Economic Development

Brookings Report – Geography of FDI Jobs in U.S. Metro Areas

A new report from the Brookings Institution presents an analysis of data on jobs created by foreign direct investments (FDI) in the nation’s 100 largest metropolitan areas.

Brookings report - Metropolitan Analysis of FDI in the United States

Brookings report – Metropolitan Analysis of FDI in the United States (source –

The report shows that metros get a larger share of the jobs in foreign-owned establishments (FOEs). The top 100 metros get 74 percent of all FOE jobs in the United States.

The average large U.S. metro area gets FDI from 77 city-regions spread across 33 countries around the globe. All put together, companies based in 445 city-regions spread across 115 countries have made direct investments in the U.S.

The U.S. affiliates of foreign-owned companies directly employ 5.6 million workers across all sectors of the economy.

FDI accounts for 5.5 percent of private employment in the average large metropolitan area, although there is a lot of regional variation. You can see the details for each of the 100 metros using this interactive map.

The Bridgeport-Stamford-Norwalk, CT MSA has the highest (13.4) percentage of FDI jobs as a share of total employment, followed by Worcester, MA with 10.2 percent and the Greensboro-High Point, NC metro area with 9.6 percent.

The data also shows that increases in the number of FDI-supported jobs in the average year are less due to new FDI influxes and more a reflection of mergers and acquisitions where U.S. companies are acquired by foreign owners, resulting in existing jobs simply being moved into the FDI column.

There are 66,341 jobs that are supported by FDI in Washington State’s Puget Sound region, which includes the Seattle metropolitan area as well as the Bremerton metropolitan area.

Ed Stern, Poulsbo City Council member and president of the board of the Economic Development District of the Puget Sound Regional Council, said that the data from the Brookings report will help them make more informed decisions while crafting strategies for attracting more FDI to the region in ways that support their economic development goals and shared values.

The Puget Sound region has been part of the Brookings Global Cities pilot program that is helping metro areas develop and implement plans for securing and sustaining FDI.

The effort is being lead by the King County/Seattle Economic Development Council and the Trade Development Alliance of Greater Seattle, in partnership with a coalition of government, business and education leaders from the region.

“Tens of thousands of salaries in the Central Puget Sound are paid by foreign-owned companies, and these new findings point the way to even greater economic opportunity and prosperity,” said King County Executive Dow Constantine.

Step IT Up Chicago Workforce Development Program Recruiting Minority Women for IT Careers

A new workforce development program called Step IT Up Chicago has been launched with the intention of recruiting minority women into the Information Technology sector.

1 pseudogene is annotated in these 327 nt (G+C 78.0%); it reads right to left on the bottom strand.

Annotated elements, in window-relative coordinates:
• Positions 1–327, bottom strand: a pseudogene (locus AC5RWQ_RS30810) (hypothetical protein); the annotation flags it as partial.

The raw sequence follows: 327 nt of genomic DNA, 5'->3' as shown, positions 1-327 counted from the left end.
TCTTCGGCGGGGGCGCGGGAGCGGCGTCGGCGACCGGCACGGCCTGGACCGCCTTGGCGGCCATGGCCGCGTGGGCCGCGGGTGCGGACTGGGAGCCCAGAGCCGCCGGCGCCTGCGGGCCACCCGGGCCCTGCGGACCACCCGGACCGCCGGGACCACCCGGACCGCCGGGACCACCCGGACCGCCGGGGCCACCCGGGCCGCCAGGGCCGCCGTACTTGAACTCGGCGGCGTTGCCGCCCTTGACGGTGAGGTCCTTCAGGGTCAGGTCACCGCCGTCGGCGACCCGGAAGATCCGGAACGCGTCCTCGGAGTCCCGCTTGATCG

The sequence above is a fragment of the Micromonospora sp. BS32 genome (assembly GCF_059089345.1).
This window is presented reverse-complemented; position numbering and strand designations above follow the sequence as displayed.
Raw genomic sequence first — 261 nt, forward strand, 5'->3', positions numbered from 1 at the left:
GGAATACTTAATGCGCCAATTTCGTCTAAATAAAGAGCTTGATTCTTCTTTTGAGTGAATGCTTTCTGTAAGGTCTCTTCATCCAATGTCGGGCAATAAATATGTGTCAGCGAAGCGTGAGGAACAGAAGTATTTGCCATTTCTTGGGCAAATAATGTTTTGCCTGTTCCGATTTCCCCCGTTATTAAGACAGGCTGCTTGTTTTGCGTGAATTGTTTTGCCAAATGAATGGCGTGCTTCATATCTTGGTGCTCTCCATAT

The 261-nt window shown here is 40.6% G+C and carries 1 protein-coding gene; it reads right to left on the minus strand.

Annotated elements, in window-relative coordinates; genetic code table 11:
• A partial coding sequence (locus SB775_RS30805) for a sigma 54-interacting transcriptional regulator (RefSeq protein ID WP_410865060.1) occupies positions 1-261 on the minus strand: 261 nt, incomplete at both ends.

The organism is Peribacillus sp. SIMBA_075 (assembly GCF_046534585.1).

Step IT Up Chicago

Step IT Up Chicago (photo – UST Global)

As a start, the demand-driven program will provide training in various IT tracks to 100 women over the next year, and partner with local corporations to place the program’s graduates into the workforce with full-time jobs.

The inaugural Step IT Up Chicago class comprised of 33 women has already started receiving training.

The workforce development program is a partnership effort involving the City of Chicago, the Chicagoland Chamber of Commerce, UST Global, and Skills For Chicagoland’s Future.

“Creating a deep and diverse talent pool is essential to successfully developing Chicago’s technology sector,” said Chicago Mayor Rahm Emanuel.

The Mayor said that partnerships with Chicago’s business leaders and programs such as Step IT Up will ensure that the workforce has a direct pipeline to jobs, and also that Chicago’s youth are being trained for successful 21st century technology jobs in the city.

Step IT Up Chicago is an expansion of the Step IT Up America national program sponsored by UST Global. The nationwide workforce development program serves associate degree and community college-level students, equipping them with technology skills, industry knowledge and mentorship programs that prepare them for careers in the IT sector.

The Chicago program follows successful pilots conducted in Atlanta, Detroit and Philadelphia. They plan to continue the expansion to include ten cities nationwide, with a target of providing training for 1,000 minority women over the next year.

UST Global CEO Sajan Pillai said that the three pillars of a successful technology company are innovation, talent and diversity. He adds that without diversity, we are unable to gather the best and brightest minds that bring unique perspectives for creating meaningful solutions to the world’s most pressing challenges.

Step IT Up is working with Skills for Chicagoland’s Future, a public-private partnership which is partially funded by the City. Together, they are identifying and recruiting qualified, unemployed jobseekers for the Step IT Up Chicago program and others like it.

Skills for Chicagoland’s Future President and CEO Marie Trzupek Lynch said they are thrilled to be partnering with Step IT Up America and UST Global for putting 35 unemployed Chicagoans into training and a job with a career ladder, and added that they are looking forward to putting even more unemployed women back to work in newly created jobs.

Louisiana Governor Signs Workforce Training Legislation Creating WISE Fund

With leaders of all the major Louisiana higher education systems present, Governor Bobby Jindal signed into law HB 1033, a workforce training bill which creates a $40 million workforce incentive fund.